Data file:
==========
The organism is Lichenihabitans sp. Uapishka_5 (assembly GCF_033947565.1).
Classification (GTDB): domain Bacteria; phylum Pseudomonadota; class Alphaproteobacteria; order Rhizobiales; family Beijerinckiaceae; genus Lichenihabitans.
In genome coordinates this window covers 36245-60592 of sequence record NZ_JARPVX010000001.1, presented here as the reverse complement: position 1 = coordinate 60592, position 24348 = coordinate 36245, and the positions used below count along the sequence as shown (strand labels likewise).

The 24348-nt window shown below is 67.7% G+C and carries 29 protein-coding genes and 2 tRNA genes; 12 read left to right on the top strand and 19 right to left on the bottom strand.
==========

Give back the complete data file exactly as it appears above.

The organism is Lichenihabitans sp. Uapishka_5 (assembly GCF_033947565.1).
Classification (GTDB): domain Bacteria; phylum Pseudomonadota; class Alphaproteobacteria; order Rhizobiales; family Beijerinckiaceae; genus Lichenihabitans.
In genome coordinates this window covers 36245-60592 of sequence record NZ_JARPVX010000001.1, presented here as the reverse complement: position 1 = coordinate 60592, position 24348 = coordinate 36245, and the positions used below count along the sequence as shown (strand labels likewise).

The 24348-nt window shown below is 67.7% G+C and carries 29 protein-coding genes and 2 tRNA genes; 12 read left to right on the top strand and 19 right to left on the bottom strand.